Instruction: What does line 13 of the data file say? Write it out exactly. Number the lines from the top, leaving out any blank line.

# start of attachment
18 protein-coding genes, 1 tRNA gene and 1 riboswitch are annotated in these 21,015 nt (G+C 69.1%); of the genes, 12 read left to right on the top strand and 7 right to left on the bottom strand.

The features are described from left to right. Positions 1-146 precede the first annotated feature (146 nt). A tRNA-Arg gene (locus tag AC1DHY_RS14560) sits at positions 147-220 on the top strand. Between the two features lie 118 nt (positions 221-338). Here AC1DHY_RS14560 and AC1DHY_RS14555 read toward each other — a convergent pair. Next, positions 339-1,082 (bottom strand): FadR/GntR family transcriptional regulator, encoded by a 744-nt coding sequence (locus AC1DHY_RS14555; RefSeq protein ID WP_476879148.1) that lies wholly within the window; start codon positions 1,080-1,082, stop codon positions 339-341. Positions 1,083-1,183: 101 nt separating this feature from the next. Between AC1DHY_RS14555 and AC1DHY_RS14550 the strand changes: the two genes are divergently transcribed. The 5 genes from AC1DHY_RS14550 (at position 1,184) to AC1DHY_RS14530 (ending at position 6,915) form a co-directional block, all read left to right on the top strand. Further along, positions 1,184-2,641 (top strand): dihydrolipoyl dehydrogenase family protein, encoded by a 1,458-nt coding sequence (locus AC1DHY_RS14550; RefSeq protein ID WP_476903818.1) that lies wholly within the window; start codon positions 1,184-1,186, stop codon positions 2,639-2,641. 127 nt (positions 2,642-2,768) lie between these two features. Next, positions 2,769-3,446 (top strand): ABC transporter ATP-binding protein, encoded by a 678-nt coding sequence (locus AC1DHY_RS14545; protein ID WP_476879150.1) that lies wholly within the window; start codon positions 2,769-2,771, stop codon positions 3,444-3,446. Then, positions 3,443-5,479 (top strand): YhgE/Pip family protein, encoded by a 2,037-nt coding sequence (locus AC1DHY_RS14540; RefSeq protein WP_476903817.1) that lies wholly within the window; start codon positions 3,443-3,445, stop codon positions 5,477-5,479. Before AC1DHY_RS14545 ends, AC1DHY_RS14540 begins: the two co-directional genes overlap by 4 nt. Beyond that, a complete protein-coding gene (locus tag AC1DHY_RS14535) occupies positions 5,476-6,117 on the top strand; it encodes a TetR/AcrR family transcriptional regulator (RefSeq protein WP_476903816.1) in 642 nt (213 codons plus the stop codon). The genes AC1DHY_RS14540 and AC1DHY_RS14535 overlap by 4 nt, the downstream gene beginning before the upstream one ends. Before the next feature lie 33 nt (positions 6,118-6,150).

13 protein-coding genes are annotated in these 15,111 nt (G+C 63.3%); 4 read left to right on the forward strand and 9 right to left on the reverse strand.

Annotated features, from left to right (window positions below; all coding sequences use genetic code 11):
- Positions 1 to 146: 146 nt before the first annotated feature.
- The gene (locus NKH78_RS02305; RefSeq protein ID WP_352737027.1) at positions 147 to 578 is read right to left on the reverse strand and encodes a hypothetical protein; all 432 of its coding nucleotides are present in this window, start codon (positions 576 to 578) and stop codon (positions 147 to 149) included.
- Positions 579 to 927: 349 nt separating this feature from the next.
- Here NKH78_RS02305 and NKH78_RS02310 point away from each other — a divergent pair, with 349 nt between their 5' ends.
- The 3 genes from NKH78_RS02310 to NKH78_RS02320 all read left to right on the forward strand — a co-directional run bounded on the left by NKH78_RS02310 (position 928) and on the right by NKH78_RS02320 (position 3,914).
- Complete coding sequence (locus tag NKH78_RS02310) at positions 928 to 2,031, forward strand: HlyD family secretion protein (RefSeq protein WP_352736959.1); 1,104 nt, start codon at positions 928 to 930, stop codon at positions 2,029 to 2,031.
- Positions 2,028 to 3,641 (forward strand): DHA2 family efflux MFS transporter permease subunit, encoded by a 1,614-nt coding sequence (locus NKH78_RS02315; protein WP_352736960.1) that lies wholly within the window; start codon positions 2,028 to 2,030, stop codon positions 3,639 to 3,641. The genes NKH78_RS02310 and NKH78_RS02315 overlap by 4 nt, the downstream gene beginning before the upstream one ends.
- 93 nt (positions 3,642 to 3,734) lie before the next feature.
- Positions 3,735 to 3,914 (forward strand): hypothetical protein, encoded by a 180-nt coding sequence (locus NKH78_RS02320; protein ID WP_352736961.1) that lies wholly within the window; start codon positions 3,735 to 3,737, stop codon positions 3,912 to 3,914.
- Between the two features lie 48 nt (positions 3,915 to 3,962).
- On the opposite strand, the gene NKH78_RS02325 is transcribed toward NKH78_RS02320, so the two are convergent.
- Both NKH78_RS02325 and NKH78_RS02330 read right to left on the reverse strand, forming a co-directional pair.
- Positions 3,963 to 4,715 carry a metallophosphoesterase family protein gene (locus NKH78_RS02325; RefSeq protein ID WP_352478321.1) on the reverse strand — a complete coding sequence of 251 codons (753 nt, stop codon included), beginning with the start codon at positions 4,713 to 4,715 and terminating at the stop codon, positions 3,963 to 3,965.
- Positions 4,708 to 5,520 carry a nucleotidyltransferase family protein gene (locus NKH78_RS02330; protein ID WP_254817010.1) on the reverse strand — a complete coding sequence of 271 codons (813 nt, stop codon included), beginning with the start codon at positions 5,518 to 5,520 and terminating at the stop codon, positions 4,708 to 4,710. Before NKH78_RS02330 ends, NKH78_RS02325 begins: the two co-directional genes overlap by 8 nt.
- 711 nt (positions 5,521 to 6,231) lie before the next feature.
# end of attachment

- Positions 3,735 to 3,914 (forward strand): hypothetical protein, encoded by a 180-nt coding sequence (locus NKH78_RS02320; protein ID WP_352736961.1) that lies wholly within the window; start codon positions 3,735 to 3,737, stop codon positions 3,912 to 3,914.